The neurologic symptoms associated with brain metastases include headaches; seizures; and cranial nerve, motor, and sensory deficits. All melanoma patients with neurologic symptoms worrisome for melanoma brain metastases should undergo a gadolinium-enhanced MRI scan of the brain, provided no contraindications exist. Guidelines recommend routine MRI of the brain with and without gadolinium contrast for patients with stage IV melanoma because of the high prevalence of asymptomatic brain metastases. CT of the brain with and without contrast can be used as an alternate imaging modality.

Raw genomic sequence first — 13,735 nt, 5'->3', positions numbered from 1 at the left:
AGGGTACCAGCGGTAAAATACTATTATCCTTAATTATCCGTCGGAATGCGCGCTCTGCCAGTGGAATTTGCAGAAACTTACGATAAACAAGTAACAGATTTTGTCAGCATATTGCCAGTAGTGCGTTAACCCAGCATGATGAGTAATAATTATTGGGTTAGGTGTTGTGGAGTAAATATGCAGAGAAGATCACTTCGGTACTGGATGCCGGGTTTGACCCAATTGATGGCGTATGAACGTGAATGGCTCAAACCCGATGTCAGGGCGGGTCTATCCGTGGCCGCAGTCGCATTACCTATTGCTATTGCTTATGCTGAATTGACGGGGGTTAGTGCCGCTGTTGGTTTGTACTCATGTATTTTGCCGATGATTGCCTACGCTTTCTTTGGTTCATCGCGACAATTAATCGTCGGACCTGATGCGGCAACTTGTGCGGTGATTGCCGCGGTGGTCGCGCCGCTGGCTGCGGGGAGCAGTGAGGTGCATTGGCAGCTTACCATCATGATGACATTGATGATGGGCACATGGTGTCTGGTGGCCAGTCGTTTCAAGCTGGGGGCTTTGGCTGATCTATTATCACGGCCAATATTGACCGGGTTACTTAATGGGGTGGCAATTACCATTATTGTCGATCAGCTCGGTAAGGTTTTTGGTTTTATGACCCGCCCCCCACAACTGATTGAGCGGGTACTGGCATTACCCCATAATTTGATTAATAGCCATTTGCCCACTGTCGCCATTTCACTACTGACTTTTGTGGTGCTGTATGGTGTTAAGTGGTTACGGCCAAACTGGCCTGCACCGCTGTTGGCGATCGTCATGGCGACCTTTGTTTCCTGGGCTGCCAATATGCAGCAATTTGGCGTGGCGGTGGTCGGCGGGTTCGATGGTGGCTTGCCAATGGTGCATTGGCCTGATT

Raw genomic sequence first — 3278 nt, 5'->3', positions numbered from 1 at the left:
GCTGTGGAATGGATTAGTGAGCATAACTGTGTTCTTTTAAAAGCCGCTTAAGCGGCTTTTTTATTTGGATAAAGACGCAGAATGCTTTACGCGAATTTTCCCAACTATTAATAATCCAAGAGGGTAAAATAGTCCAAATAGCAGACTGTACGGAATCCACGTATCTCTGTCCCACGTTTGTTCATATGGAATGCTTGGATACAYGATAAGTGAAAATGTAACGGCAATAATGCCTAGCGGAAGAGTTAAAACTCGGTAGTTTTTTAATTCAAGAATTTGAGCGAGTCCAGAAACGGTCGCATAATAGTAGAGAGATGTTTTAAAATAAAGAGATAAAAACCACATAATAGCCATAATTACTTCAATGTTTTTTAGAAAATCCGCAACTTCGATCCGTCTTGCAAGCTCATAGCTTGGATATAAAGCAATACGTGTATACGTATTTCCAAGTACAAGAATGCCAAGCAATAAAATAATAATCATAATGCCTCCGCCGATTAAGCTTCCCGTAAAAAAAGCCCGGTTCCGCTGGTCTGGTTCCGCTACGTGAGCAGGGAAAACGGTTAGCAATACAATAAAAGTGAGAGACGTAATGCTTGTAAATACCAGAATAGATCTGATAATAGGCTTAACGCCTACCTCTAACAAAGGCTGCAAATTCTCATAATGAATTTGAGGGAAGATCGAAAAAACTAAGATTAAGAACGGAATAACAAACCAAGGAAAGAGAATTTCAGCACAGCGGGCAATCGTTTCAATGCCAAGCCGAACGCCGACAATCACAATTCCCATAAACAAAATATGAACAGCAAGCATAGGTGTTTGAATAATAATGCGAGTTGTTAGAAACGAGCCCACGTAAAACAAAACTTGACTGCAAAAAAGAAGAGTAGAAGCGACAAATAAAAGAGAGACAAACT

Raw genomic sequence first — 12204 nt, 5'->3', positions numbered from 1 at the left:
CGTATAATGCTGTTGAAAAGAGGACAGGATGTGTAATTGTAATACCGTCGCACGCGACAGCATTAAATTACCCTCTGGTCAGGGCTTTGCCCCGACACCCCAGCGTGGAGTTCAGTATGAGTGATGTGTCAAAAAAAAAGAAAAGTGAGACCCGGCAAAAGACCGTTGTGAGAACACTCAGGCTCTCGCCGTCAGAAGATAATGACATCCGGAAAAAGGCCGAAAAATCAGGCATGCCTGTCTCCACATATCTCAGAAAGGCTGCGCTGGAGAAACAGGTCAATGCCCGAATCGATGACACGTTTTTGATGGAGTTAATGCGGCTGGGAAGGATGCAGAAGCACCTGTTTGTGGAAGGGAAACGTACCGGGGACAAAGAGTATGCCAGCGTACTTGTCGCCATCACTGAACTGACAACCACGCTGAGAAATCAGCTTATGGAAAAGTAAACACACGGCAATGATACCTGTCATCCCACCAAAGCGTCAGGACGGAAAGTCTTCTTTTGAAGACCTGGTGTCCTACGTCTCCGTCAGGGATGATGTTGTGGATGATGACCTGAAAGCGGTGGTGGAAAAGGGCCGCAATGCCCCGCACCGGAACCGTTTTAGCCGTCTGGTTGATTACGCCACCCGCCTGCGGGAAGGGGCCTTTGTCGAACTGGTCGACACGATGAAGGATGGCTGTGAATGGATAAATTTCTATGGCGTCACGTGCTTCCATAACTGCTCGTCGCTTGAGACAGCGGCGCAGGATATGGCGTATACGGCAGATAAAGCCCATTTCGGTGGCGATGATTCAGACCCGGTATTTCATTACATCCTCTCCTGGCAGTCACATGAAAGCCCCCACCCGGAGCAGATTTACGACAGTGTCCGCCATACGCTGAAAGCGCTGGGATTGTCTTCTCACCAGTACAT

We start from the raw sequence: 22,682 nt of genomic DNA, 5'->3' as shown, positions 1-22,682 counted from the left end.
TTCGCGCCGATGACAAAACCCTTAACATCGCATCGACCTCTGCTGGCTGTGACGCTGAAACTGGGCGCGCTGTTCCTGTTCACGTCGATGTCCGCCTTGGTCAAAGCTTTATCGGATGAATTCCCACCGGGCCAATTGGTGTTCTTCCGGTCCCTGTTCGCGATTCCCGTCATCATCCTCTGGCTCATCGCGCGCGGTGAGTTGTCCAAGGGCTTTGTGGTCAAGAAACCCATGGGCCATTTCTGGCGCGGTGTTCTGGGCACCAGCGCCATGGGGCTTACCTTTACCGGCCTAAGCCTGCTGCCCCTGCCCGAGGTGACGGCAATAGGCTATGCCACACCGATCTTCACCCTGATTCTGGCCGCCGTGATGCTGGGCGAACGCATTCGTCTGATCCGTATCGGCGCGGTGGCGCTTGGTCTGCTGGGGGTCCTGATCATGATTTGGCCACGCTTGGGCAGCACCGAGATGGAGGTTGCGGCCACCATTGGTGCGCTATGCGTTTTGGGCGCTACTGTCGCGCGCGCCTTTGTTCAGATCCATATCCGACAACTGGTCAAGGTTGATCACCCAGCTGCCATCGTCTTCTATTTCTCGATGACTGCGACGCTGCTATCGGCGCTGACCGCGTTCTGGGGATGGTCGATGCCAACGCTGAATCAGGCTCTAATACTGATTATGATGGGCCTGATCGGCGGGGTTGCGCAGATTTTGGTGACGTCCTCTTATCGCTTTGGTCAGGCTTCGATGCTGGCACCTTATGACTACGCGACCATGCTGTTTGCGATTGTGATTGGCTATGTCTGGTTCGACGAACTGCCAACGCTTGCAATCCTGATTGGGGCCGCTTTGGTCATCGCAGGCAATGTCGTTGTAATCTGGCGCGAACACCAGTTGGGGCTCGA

Management of Symptoms
Supportive care for patients with brain metastases typically consists of controlling the cerebral edema with steroids. Because of its minimal mineralocorticoid effect and long half-life, dexamethasone is the steroid of choice; however, other steroids at an equivalent dose can be used and tapered gradually over a 2-week period. A randomized trial conducted in 1994 compared different doses of dexamethasone, ranging from 4 mg/day to 16 mg/day, and concluded that 4 to 8 mg/day would provide the same degree of clinical improvement in 1 week. Routine use of prophylactic antiepileptics in patients with brain metastases is not recommended. When patients have seizures, several antiepileptics are available, including phenytoin, carbamazepine, valproic acid, and levetiracetam. Non–enzyme-inducing agents such as levetiracetam are preferred so as to avoid interactions with systemic anticancer agents.